The Mill and the Cross (2011)
Every execution has a history.
Here are two men in the forest, choosing a tree; one slices a cross into the bark before they begin chopping. The bark will be cut away, the tree made into a tall post.
Here is a man wandering a dirt road, pushing what looks like a wagon wheel before him; we wonder if he is simple, or, perhaps, mad. The wheel, when it reaches its final destination, will be fixed to the top of the post. How can we, at this moment, possibly guess its grisly purpose?
Here, emerging from the morning fog, are riders in red; it is not until they are upon us that we see how fast they are moving. They will beat a man seemingly at random, whipping him into a bloody mess before tying him to a wheel we have seen before. They will carry the man and the wheel to a post we have seen before and pull the post up with ropes. Crows will eat his eyes.
Here is a miller and his wife waking. Elsewhere, children shaking off sleepiness to play. And here a man and woman reluctant to disentwine their limbs and meet the morning. This man, we come to learn, is a Protestant heretic. He will be surprised by riders in red—soldiers of Catholic Spain—and he will be whipped. He will be food for crows.
And then there is the gray-haired artist looking over sketches and drawings. He is Pieter Bruegel, as played by Rutger Hauer. The Mill and the Cross is a movie about his painting The Way to Calvary. The film is an intriguing, if sometimes unwieldy, combination of art history, imaginative speculation, and Rutger Hauer’s face.
First, a bit of history. Pieter Bruegel the Elder, a Flemish artist, completed the dense oil painting of more than 500 figures in 1564. At that time, Flanders was under Spanish occupation. It was the brutal kind of occupation, which the film makes abundantly clear. (Spain’s militant and repressive policies would, just a couple years later, inspire the Dutch Revolt and the Eighty Years’ War.) And that leads us to the movie’s inventive conjecturing.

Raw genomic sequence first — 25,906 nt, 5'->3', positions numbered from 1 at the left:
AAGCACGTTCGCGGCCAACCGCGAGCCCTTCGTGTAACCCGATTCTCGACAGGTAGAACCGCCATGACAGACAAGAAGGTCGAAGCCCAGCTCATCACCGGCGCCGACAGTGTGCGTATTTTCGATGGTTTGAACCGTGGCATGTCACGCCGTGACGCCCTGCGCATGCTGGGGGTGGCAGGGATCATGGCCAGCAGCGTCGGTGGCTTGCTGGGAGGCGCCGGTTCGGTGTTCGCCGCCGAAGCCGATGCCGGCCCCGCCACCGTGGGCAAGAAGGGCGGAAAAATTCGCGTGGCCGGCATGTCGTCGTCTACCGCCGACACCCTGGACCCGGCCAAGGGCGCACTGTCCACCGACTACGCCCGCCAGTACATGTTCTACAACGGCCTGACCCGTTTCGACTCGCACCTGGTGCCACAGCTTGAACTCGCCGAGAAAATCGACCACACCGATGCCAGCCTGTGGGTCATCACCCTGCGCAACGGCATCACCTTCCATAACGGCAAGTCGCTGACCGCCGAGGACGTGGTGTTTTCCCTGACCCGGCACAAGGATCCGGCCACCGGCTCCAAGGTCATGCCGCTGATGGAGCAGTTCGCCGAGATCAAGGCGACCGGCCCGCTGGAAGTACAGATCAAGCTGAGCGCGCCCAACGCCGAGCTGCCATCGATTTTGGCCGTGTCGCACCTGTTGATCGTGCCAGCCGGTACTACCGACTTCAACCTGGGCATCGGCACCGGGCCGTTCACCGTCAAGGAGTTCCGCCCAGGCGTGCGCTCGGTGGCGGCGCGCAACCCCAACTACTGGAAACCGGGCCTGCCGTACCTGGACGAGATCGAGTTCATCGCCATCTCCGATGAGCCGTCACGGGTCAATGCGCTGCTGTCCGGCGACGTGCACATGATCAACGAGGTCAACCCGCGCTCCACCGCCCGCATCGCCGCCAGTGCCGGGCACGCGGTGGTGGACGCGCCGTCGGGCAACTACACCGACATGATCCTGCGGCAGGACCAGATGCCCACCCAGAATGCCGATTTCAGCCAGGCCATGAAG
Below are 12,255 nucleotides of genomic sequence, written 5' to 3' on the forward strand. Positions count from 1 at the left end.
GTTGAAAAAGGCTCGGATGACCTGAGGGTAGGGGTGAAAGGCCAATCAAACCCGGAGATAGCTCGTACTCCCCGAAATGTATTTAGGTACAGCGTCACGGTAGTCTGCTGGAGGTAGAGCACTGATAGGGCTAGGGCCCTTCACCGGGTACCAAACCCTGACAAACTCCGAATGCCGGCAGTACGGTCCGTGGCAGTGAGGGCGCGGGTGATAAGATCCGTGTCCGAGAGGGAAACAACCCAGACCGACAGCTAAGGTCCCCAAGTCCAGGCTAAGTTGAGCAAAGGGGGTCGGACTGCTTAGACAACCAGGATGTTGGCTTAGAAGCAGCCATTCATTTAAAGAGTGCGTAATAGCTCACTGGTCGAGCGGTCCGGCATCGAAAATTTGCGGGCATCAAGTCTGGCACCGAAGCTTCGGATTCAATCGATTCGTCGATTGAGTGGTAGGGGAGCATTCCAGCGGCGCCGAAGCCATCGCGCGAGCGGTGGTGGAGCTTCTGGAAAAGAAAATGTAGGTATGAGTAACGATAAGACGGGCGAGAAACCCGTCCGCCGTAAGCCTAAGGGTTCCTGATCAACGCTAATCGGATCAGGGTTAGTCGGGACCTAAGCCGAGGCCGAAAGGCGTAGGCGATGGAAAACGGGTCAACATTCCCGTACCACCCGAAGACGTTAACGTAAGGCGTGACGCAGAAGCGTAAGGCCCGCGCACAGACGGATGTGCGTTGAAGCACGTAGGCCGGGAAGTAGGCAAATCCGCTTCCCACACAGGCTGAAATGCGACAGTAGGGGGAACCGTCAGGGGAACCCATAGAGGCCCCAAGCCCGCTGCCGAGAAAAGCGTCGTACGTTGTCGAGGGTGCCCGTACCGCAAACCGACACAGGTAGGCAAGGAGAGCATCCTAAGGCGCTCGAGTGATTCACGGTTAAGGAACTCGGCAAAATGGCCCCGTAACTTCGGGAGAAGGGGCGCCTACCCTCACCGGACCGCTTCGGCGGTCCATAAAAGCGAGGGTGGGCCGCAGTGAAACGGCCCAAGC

The screenplay, by Polish director Lech Majewski and art historian Michael Francis Gibson, is light on dialogue. The writers have selected a dozen or so of the 500+ characters for us to follow, taking us through the events just prior to the scene portrayed in the painting. These are quiet scenes, very domestic. Bruegel’s paintings are known for putting world-changing events in the background, to highlight humanity’s inability to recognize in the present those persons and happenings that are seminal. Amazing and terrible things are happening, he’s saying, but only in hindsight, without the blinders that are our own daily lives, can we see them. It’s a good thing we have people like Pieter Bruegel. In the movie, he sees everything. As played by Hauer, he watches with an almost scientific detachment. His friend and patron, Nicolaes Jonghelinck (Michael York), does not share this detachment. He is outraged. But what can he do? For all his wealth, he is powerless against Spanish rule. Bruegel, being a good friend, does what he can. He stops time.
It is in scenes like this that The Mill and the Cross triumphs. Using layers of real scenery, painting backdrop, and green screen digital imaging, production designers Marcel Slawinski and Katarzyna Sobanska, along with cinematographers Majewski and Adam Sikora, bring Bruegel’s painting to life. It is startling. Are the images as luscious as those in, say, the Robin Williams movie What Dreams May Come (1998)? I think not. The Mill and the Cross employs a more artificial look to it. It doesn’t try to hide at all that it’s using special effects. I’m still not sure how I feel about that. I suppose it is a bit silly for a movie set inside a painting to try to make things realistic. By dispensing with such pretense, perhaps it is urging us to look at what it’s saying. (Spoiler alert: if you haven’t seen the movie but you’re interested in doing so, now is the time to stop reading. If you’ve already seen it or don’t care about knowing too much in advance, well…) And that’s where it goes wrong.